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Gloucestershire Business News

Drink-drive businessman who left pensioner for dead is jailed

A drunken pub landlord who smashed into an 82-year old woman cyclist in his car and left her dying on the roadside has been jailed for six years.

Irishman Michael Burke, who runs two Cotswold pubs, had drunk more than a litre of vodka before getting into his Chevrolet car and running into Mrs Thelma Byard while driving on the wrong side of the road.

His car windscreen was shattered by the impact with the popular pensioner, but he drove on without stopping. He claimed at Gloucester crown court (August 9) that he had no memory of the journey or the collision.

Burke, of High street, King's Stanley, nr Stonehouse, who runs the Kings Head in Kings Stanley and the Butchers Arms 11 miles away, pleaded guilty to causing Mrs Byard's death by dangerous driving on Cainscross road, Stroud, on 23rd April this year.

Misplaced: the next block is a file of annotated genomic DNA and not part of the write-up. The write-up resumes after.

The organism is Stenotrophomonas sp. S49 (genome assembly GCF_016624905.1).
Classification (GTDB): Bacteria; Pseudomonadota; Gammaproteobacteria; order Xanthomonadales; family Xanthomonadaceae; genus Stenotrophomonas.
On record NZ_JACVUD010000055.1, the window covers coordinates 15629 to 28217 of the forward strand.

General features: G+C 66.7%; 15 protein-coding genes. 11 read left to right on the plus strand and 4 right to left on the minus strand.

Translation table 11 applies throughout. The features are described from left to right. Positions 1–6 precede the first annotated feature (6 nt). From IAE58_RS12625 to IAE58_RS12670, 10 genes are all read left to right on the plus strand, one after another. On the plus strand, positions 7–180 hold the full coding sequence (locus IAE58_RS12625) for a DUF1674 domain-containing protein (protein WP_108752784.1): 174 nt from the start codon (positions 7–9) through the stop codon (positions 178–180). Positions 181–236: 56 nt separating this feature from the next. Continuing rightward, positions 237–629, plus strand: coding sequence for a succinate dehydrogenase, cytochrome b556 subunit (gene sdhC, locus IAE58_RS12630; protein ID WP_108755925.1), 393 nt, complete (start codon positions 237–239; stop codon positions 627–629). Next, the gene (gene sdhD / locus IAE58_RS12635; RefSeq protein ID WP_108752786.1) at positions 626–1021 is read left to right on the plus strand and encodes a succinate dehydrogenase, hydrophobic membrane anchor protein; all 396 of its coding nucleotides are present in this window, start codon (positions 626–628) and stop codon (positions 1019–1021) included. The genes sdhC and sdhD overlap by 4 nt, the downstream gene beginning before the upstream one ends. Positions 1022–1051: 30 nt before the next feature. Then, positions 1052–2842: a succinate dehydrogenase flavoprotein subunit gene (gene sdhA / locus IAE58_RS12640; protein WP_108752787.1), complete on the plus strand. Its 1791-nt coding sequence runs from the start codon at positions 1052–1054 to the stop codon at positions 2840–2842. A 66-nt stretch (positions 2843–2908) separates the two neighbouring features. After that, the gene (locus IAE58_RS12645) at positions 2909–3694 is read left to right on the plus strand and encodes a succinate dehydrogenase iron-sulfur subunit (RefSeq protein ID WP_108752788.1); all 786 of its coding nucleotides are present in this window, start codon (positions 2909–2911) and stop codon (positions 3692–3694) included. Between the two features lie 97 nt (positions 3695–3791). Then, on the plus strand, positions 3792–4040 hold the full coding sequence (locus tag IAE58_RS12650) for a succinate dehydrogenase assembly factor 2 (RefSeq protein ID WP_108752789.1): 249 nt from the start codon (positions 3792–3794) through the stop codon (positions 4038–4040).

He was driving between his two pubs when the collision happened, the court was told.

He had drunk about 1.1 litres of vodka in the Butcher's Arms and was estimated to be 3-4 times over the drink-drive limit before making the decision to drive back to the King's Head, where he lives with his wife and two young children.

His original plan had been to spend the night in the Butcher's Arms but for some reason he could not account for decided to drive home, the defence said.

As well as the six-year jail term he was banned from driving for eight years.

Judge Michael Cullum said: "Thelma Byard was 82 and described as sprightly and popular.

"One of the things she was known for was her cycling, which she did every day. She was in good health and enjoying life.